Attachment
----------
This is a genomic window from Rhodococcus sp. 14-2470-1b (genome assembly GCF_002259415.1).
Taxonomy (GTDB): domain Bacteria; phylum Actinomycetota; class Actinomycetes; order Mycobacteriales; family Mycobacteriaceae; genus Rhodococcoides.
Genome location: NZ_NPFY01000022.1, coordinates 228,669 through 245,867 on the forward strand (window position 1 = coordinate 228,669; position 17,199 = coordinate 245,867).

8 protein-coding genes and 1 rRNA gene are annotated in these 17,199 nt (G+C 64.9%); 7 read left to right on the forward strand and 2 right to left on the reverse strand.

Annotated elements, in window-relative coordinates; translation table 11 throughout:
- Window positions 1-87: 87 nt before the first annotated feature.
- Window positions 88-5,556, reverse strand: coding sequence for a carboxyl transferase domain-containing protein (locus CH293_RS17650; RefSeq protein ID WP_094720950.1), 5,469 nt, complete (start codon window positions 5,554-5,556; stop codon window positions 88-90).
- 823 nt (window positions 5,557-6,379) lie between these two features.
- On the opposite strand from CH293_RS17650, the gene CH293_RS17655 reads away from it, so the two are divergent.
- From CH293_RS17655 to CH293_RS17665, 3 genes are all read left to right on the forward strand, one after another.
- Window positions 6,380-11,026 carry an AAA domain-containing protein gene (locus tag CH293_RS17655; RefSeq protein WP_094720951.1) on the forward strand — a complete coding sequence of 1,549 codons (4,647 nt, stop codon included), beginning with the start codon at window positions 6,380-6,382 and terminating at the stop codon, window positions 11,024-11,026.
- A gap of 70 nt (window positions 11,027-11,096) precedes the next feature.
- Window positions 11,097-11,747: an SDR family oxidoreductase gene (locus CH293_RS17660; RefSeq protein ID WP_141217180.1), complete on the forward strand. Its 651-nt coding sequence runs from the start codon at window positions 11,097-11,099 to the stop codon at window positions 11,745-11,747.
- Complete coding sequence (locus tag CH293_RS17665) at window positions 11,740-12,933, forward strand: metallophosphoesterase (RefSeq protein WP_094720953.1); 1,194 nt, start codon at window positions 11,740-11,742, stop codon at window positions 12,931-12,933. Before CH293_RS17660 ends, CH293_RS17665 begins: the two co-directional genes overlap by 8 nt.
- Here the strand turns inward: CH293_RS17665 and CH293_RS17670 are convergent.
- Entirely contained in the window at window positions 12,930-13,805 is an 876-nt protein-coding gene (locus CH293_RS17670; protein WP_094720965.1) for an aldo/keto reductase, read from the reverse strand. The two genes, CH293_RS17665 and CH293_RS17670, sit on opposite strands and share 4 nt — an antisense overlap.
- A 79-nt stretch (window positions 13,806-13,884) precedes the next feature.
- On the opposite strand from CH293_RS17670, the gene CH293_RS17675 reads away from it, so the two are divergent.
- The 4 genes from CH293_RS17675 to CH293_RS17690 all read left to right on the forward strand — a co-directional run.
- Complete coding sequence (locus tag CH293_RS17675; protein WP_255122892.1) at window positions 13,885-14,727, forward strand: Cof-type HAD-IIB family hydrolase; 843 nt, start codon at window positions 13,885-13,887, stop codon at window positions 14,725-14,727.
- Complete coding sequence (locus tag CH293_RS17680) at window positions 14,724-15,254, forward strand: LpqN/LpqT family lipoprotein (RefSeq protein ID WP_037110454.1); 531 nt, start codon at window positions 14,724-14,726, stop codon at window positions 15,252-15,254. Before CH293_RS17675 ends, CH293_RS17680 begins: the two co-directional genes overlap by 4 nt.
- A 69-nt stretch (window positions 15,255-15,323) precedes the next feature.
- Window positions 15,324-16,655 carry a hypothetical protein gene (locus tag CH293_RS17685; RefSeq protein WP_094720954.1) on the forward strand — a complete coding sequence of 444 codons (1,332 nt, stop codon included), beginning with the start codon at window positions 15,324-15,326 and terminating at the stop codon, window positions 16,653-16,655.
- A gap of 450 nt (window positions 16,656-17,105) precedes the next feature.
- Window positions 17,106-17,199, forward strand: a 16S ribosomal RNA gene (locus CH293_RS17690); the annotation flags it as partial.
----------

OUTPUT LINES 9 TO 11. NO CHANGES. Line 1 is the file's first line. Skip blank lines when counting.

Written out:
- On the opposite strand from CH293_RS17650, the gene CH293_RS17655 reads away from it, so the two are divergent.
- From CH293_RS17655 to CH293_RS17665, 3 genes are all read left to right on the forward strand, one after another.
- Window positions 6,380-11,026 carry an AAA domain-containing protein gene (locus tag CH293_RS17655; RefSeq protein WP_094720951.1) on the forward strand — a complete coding sequence of 1,549 codons (4,647 nt, stop codon included), beginning with the start codon at window positions 6,380-6,382 and terminating at the stop codon, window positions 11,024-11,026.